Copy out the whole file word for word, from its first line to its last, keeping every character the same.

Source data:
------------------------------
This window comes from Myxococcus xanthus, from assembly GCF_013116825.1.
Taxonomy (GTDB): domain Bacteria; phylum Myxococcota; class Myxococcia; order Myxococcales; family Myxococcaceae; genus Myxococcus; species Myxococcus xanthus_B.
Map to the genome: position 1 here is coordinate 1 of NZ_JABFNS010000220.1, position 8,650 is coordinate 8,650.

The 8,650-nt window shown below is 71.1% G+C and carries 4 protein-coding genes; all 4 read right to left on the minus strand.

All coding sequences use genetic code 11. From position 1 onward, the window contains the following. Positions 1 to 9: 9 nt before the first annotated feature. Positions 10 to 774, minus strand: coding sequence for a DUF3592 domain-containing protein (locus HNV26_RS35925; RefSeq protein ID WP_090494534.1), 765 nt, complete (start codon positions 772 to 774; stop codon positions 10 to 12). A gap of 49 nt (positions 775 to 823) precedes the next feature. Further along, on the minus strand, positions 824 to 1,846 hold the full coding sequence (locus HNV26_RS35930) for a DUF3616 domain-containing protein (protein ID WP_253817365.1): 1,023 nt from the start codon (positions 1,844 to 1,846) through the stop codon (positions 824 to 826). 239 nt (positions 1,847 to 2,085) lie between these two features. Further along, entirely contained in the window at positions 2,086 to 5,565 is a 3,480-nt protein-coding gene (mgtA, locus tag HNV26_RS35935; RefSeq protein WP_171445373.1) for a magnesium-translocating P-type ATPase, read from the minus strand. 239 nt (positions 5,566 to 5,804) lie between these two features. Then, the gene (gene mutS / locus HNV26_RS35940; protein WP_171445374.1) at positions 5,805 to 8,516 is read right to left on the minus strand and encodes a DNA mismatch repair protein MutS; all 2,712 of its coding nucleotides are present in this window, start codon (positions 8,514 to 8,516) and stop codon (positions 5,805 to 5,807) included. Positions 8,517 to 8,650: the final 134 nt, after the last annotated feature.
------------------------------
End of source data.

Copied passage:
This window comes from Myxococcus xanthus, from assembly GCF_013116825.1.
Taxonomy (GTDB): domain Bacteria; phylum Myxococcota; class Myxococcia; order Myxococcales; family Myxococcaceae; genus Myxococcus; species Myxococcus xanthus_B.
Map to the genome: position 1 here is coordinate 1 of NZ_JABFNS010000220.1, position 8,650 is coordinate 8,650.

The 8,650-nt window shown below is 71.1% G+C and carries 4 protein-coding genes; all 4 read right to left on the minus strand.

All coding sequences use genetic code 11. From position 1 onward, the window contains the following. Positions 1 to 9: 9 nt before the first annotated feature. Positions 10 to 774, minus strand: coding sequence for a DUF3592 domain-containing protein (locus HNV26_RS35925; RefSeq protein ID WP_090494534.1), 765 nt, complete (start codon positions 772 to 774; stop codon positions 10 to 12). A gap of 49 nt (positions 775 to 823) precedes the next feature. Further along, on the minus strand, positions 824 to 1,846 hold the full coding sequence (locus HNV26_RS35930) for a DUF3616 domain-containing protein (protein ID WP_253817365.1): 1,023 nt from the start codon (positions 1,844 to 1,846) through the stop codon (positions 824 to 826). 239 nt (positions 1,847 to 2,085) lie between these two features. Further along, entirely contained in the window at positions 2,086 to 5,565 is a 3,480-nt protein-coding gene (mgtA, locus tag HNV26_RS35935; RefSeq protein WP_171445373.1) for a magnesium-translocating P-type ATPase, read from the minus strand. 239 nt (positions 5,566 to 5,804) lie between these two features. Then, the gene (gene mutS / locus HNV26_RS35940; protein WP_171445374.1) at positions 5,805 to 8,516 is read right to left on the minus strand and encodes a DNA mismatch repair protein MutS; all 2,712 of its coding nucleotides are present in this window, start codon (positions 8,514 to 8,516) and stop codon (positions 5,805 to 5,807) included. Positions 8,517 to 8,650: the final 134 nt, after the last annotated feature.